Nonmethane organic compounds (NMOC) emissions from landfills often constitute significant risks both to human health and the general environment. To date very little work has been done on tracking the emissions of NMOC from landfills. To this end, a concerted effort was made to investigate the total annual mass emission rate of NMOC from a closed landfill site in South Manchester, United Kingdom. This was done by using field estimates of NMOC concentration and the landfill parameters into the Landfill Gas Emission Model embedded in ACTS and RISK software. Two results were obtained: (i) a deterministic outcome of 1.7218 x 10-7 kg/year, which was calculated from mean values of the field estimates of NMOC concentration and the landfill parameters, and (ii) a probabilistic outcome of 1.66 x 10-7 - 1.78 x 10-7 kg/year, which is a range of value obtained after Monte Carlo simulation of the uncertain parameters of the landfill including NMOC concentration. A comparison between these two results suggests that the probabilistic outcome is a more representative and reliable estimate of the total annual mass emission of NMOC especially given the variability of the parameters of the model. Moreover, a comparison of the model result and the safety standard of 5.0 x 10-5 kg/year indicate that the mass emission of NMOC from the studied landfill is significantly less than previously thought. However, given that this can accumulate to a dangerous level over a long period of time (such as the age of this landfill site); it may have started affecting the health of the people living within the vicinity of the landfill. A case is therefore made for more studies to be carried out on the emissions of other gases such as CH4 and CO2 from the studied landfill site, as this would help to understand the synergistic effect of the various gases being emitted from the landfill.

  5. Estimation of emissions of nonmethane organic compounds from a closed landfill site using a landfill gas emission model

    Directory of Open Access Journals (Sweden)

    A. N. Nwachukwu, A. W. Diya

    2013-01-01

    Full Text Available Nonmethane organic compounds (NMOC emissions from landfills often constitute significant risks both to human health and the general environment. To date very little work has been done on tracking the emissions of NMOC from landfills. To this end, a concerted effort was made to investigate the total annual mass emission rate of NMOC from a closed landfill site in South Manchester, United Kingdom. This was done by using field estimates of NMOC concentration and the landfill parameters into the Landfill Gas Emission Model embedded in ACTS and RISK software. Two results were obtained: (i a deterministic outcome of 1.7218 x 10-7 kg/year, which was calculated from mean values of the field estimates of NMOC concentration and the landfill parameters, and (ii a probabilistic outcome of 1.66 x 10-7 - 1.78 x 10-7 kg/year, which is a range of value obtained after Monte Carlo simulation of the uncertain parameters of the landfill including NMOC concentration. A comparison between these two results suggests that the probabilistic outcome is a more representative and reliable estimate of the total annual mass emission of NMOC especially given the variability of the parameters of the model. Moreover, a comparison of the model result and the safety standard of 5.0 x 10-5 kg/year indicate that the mass emission of NMOC from the studied landfill is significantly less than previously thought. However, given that this can accumulate to a dangerous level over a long period of time (such as the age of this landfill site; it may have started affecting the health of the people living within the vicinity of the landfill. A case is therefore made for more studies to be carried out on the emissions of other gases such as CH4 and CO2 from the studied landfill site, as this would help to understand the synergistic effect of the various gases being emitted from the landfill.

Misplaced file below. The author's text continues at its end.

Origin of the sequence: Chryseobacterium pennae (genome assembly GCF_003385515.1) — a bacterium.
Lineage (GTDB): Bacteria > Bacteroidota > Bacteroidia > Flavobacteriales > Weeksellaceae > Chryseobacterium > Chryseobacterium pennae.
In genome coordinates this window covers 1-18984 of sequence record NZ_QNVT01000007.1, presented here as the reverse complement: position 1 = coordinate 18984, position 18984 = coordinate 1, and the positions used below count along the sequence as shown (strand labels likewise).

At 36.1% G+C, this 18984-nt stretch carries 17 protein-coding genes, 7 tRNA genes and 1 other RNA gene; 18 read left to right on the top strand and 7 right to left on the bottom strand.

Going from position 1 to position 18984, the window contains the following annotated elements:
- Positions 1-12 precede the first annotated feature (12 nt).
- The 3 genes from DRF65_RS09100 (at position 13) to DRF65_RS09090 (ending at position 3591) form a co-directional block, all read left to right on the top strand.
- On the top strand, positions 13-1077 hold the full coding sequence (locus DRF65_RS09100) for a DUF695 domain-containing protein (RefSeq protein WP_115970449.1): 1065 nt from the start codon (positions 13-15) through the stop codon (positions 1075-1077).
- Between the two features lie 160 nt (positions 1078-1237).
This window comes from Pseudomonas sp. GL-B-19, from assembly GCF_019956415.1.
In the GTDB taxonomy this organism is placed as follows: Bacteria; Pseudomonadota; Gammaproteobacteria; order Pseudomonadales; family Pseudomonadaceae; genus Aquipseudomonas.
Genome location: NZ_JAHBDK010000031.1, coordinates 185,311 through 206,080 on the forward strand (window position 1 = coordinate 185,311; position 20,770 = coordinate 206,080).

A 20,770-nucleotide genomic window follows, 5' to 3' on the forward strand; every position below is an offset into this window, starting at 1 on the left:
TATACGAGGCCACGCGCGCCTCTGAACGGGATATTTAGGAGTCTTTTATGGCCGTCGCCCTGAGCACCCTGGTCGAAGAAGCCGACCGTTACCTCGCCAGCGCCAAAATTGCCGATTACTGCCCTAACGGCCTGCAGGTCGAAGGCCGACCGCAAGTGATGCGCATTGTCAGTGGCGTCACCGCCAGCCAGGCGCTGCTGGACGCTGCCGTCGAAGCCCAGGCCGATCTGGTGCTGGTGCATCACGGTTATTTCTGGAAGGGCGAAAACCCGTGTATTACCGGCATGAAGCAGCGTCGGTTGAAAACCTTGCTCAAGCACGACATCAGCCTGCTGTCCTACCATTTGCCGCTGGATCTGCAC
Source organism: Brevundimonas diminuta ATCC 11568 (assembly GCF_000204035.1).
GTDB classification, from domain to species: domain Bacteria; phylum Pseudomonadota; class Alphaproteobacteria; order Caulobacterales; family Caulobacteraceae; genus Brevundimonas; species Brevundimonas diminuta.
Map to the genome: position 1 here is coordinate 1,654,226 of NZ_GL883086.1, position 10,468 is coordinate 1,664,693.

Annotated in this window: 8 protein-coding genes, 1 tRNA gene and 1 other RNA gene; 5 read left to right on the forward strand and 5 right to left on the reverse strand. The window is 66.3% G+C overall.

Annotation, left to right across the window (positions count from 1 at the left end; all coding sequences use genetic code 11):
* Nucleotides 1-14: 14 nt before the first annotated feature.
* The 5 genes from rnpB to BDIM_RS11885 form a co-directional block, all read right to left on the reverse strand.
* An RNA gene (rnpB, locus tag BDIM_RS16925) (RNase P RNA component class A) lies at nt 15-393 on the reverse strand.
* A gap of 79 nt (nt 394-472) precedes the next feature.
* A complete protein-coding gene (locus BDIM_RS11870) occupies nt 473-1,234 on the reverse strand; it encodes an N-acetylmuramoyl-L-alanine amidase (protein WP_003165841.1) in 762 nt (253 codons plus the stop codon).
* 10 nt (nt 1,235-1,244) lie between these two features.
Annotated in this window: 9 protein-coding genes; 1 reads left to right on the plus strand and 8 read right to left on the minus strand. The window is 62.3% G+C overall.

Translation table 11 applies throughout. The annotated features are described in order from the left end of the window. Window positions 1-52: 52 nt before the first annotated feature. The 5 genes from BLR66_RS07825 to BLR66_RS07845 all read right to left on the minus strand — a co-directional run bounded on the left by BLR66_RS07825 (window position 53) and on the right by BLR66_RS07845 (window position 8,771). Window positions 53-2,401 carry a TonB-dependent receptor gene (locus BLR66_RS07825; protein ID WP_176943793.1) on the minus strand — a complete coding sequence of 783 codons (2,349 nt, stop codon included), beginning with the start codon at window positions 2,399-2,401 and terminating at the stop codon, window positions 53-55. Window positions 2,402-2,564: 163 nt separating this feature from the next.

6. Speciation of anthropogenic emissions of non-methane volatile organic compounds: a global gridded data set for 1970–2012

    Directory of Open Access Journals (Sweden)

    G. Huang

    2017-06-01

    Full Text Available Non-methane volatile organic compounds (NMVOCs include a large number of chemical species which differ significantly in their chemical characteristics and thus in their impacts on ozone and secondary organic aerosol formation. It is important that chemical transport models (CTMs simulate the chemical transformation of the different NMVOC species in the troposphere consistently. In most emission inventories, however, only total NMVOC emissions are reported, which need to be decomposed into classes to fit the requirements of CTMs. For instance, the Emissions Database for Global Atmospheric Research (EDGAR provides spatially resolved global anthropogenic emissions of total NMVOCs. In this study the EDGAR NMVOC inventory was revised and extended in time and in sectors. Moreover the new version of NMVOC emission data in the EDGAR database were disaggregated on a detailed sector resolution to individual species or species groups, thus enhancing the usability of the NMVOC emission data by the modelling community. Region- and source-specific speciation profiles of NMVOC species or species groups are compiled and mapped to EDGAR processes (detailed resolution of sectors, with corresponding quality codes specifying the quality of the mapping. Individual NMVOC species in different profiles are aggregated to 25 species groups, in line with the common classification of the Global Emissions Initiative (GEIA. Global annual grid maps with a resolution of 0.1°  ×  0.1° for the period 1970–2012 are produced by sector and species. Furthermore, trends in NMVOC composition are analysed, taking road transport and residential sources in Germany and the United Kingdom (UK as examples.